Things to consider before having a genetic test

There are lots of things to consider before deciding to have a genetic test. Although you may want to know that you have not inherited a cancer gene, you need to think about dealing with the news if you do have one.

There are advantages and disadvantages of having a genetic test. 

Advantages include:

  • If you do have a cancer gene mutation, this result can help you decide how to reduce your risk.
  • If you don’t have a cancer gene mutation, you will know that you can’t pass it on to your children.

Disadvantages include:

  • If you have a cancer gene mutation you may worry about getting cancer.
  • The result might be unclear.
  • If you have a cancer gene mutation you’ll need to think about telling relatives.
  • The result could affect your ability to get some types of insurance.

Without your approval your doctor can’t tell anyone you have had a genetic test, or the result.

When your blood is taken for the test, you may be asked if they can take a sample for research. This can help scientists to find other cancer genes. The scientists handling the sample won’t know your details.

Before having a genetic test

Your genetic specialist may talk to you about having a genetic test. They will usually do this if your family history shows you have a high risk of developing the cancer. Or if a close blood relative has had a test that found an inherited cancer gene.

There are several things to think about before having a genetic test. We have listed some of the possible advantages and disadvantages of having a genetic test below.

It’s natural to want genetic testing to find out you have not inherited a cancer gene. But you also need to prepare yourself for the news that you may have a cancer gene.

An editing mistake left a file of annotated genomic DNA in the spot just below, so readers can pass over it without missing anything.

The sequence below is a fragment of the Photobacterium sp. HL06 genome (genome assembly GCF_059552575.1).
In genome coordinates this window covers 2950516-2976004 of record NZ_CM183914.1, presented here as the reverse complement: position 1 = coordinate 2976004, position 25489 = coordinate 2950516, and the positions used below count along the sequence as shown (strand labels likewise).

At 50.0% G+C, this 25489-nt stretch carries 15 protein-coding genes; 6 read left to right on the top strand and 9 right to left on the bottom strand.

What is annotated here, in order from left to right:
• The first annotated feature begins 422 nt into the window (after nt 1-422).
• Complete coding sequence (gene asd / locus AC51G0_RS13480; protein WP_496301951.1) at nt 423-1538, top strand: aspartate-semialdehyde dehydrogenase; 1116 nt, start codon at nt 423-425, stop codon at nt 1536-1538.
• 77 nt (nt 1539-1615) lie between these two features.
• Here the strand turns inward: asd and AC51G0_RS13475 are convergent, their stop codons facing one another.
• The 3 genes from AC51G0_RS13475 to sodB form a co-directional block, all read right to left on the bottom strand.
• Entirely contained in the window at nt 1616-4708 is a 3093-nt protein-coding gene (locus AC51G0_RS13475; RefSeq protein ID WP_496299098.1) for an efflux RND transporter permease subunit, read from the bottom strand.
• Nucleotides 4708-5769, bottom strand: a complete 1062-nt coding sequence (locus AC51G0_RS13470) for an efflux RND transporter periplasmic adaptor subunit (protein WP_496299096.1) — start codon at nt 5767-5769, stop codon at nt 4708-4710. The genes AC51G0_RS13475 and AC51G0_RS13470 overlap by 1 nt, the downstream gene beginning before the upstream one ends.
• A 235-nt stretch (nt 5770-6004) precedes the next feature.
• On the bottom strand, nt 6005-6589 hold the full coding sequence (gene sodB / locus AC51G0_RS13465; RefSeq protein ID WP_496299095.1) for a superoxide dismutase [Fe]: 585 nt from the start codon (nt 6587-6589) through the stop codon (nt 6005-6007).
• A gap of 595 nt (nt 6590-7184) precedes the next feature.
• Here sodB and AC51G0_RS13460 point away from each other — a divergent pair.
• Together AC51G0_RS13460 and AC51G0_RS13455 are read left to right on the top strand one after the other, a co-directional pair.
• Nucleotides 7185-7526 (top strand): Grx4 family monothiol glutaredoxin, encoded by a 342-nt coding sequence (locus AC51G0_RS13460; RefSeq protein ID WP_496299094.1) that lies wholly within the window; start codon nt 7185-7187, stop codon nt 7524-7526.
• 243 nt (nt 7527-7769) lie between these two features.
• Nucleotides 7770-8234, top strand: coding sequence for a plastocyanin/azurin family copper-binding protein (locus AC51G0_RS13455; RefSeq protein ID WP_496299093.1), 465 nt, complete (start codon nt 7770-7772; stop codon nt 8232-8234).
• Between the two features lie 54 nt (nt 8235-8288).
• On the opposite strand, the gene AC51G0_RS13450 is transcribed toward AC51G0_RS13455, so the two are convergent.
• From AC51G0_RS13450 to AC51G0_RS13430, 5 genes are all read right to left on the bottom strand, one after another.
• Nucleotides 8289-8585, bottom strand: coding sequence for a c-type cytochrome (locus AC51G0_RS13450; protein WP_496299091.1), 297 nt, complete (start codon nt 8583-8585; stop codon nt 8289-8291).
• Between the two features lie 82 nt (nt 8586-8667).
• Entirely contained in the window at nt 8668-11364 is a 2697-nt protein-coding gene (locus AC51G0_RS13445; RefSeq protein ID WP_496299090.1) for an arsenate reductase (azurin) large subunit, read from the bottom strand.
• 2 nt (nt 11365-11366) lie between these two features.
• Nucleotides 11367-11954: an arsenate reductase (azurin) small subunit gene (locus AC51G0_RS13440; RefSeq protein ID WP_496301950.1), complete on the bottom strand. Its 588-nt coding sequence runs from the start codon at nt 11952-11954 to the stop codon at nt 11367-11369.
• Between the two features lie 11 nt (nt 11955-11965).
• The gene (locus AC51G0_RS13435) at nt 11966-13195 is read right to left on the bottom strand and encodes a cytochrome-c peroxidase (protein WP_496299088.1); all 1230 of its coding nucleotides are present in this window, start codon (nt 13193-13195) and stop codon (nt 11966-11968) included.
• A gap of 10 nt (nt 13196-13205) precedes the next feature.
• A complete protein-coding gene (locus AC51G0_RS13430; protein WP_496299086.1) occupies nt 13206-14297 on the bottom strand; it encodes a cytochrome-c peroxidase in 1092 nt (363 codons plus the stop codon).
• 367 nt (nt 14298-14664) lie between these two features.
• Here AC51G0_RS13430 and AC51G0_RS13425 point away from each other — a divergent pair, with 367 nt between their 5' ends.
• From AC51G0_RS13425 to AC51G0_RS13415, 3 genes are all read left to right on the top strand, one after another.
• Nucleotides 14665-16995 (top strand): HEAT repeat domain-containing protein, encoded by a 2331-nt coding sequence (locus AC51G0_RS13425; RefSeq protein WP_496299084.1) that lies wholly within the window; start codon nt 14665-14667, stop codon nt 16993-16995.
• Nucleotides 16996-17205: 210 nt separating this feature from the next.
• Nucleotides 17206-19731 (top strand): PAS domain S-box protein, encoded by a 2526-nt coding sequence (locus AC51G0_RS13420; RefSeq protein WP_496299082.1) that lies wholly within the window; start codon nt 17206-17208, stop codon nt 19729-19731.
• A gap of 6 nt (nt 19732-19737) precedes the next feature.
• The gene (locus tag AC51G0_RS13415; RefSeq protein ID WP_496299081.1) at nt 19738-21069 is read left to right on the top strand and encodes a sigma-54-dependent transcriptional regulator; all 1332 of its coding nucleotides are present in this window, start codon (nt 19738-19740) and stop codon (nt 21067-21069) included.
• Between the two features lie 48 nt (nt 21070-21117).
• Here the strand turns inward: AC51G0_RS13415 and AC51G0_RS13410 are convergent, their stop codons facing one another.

You may also want to think about how you feel about screening and other options for managing your cancer risk.

Before you have a genetic test, it’s important to know that you can handle the answer, because it’s not a piece of knowledge that you can unknow.

Becky


Possible advantages

  • If you find out you have a cancer gene mutation, this may help you to decide how to reduce your risk. Your options may include having screening to find cancer early, making lifestyle changes or having treatments to reduce your risk of getting cancer.
  • If the test shows you don’t have the cancer gene mutation in your family you won’t need to consider extra screening or risk-reducing treatments. You will know you can’t pass on the cancer gene to any children you have.


Possible disadvantages

  • If the test finds you have a cancer gene mutation, you may feel more worried about getting cancer. We have more information about having a high risk of cancer.
  • Tests don’t always give a clear answer. Some tests find a change in a gene but it isn’t known how this affects your cancer risk. We have more information about variants of uncertain significance.
  • If a test doesn’t find a gene mutation in the family, doctors may still assess your risk as high based on your family history.